Theory developments

In the last recent years, we have obtained analytical results on stellarator neoclassical theory that are the basis for the goals of this task and for some of the numerical goals of task (2).

In [Calvo-17], we derived orbit averaged low collisionality neoclassical equations that rigorously retain the component of the magnetic drift tangent to magnetic surfaces, so that they capture the so called superbanana-plateau regime, and are therefore valid for very low collisionality and small value of the radial electric field. These equations also incorporate the component of the electric field tangent to magnetic surfaces and allow to determine it self-consistently. The set of equations, consisting of the drift-kinetic and quasineutrality equations, is linear and radially local, and has been implemented in the new code KNOSOS (see task (2)), that for the moment can treat model magnetic fields corresponding to sufficiently optimized stellarators. In [Calvo-18], we derived analytical scalings of the tangential electric field in different asymptotic regimes and validated them with KNOSOS for model optimized configurations.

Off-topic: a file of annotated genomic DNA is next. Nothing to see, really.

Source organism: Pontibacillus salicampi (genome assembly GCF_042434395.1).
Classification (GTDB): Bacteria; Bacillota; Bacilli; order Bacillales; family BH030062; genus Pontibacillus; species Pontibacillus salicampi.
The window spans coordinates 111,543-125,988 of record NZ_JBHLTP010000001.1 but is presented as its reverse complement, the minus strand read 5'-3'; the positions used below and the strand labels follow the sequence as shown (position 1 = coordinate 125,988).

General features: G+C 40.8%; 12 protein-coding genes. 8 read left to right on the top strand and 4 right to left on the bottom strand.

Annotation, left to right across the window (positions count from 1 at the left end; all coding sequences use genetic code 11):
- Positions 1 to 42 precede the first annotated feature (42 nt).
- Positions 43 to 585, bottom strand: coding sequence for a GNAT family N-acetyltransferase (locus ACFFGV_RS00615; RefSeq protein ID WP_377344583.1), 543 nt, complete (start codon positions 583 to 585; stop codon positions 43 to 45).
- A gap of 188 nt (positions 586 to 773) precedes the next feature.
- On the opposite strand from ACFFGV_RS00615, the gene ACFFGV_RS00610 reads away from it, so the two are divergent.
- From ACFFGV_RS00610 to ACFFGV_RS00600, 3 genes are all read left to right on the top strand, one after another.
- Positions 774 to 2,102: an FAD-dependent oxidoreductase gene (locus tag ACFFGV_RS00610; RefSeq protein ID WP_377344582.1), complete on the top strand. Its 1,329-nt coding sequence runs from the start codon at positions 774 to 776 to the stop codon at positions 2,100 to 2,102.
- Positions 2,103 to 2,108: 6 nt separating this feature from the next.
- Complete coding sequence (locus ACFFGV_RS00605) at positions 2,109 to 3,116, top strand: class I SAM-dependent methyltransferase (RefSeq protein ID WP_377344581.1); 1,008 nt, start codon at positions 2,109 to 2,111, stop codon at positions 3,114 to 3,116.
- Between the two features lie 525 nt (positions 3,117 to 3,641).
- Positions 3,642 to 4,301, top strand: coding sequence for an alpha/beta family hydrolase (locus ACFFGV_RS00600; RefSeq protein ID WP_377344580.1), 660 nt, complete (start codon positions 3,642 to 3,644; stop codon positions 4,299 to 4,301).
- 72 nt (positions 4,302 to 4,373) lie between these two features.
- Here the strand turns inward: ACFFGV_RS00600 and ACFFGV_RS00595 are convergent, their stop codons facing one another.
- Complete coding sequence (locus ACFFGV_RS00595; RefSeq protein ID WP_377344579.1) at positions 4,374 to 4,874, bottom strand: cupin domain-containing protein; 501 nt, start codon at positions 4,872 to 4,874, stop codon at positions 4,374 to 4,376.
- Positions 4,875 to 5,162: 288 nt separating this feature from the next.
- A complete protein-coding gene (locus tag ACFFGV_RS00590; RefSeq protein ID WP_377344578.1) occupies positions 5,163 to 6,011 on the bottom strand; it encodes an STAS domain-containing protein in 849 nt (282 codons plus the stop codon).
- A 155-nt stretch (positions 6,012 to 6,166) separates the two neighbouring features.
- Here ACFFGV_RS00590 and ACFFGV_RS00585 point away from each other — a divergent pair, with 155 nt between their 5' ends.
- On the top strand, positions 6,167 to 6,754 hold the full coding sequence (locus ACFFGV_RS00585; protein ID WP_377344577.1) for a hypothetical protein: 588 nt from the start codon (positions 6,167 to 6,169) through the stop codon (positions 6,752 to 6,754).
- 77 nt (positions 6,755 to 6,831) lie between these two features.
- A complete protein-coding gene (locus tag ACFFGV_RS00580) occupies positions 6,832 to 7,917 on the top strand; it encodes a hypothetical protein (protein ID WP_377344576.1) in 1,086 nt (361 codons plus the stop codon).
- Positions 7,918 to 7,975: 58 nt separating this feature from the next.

In [Calvo-18b], we studied the impact of the tangential electric field on radial impurity transport in stellarators when the impurities are collisional and the main ions have low collisionality. We gave an analytical expression for the impurity flux when impurities are diluted and proved that even for small values of the tangential electric field, its effect on impurity transport can be large.

The objectives of this proposal under this task are:

  • Employ the techniques used in [Calvo-18b] to derive analytical expressions for the impurity flux in other potentially relevant situations. For example, when the pressure anisotropy of the main ions cannot be neglected. We will also explore the possibility to generalize these calculations to the case in which impurities are non-trace (i.e. they are not diluted in the main plasma).


Go to the bibliography.

Development and benchmarking of KNOSOS code for multi-species plasmas of arbitrary geometry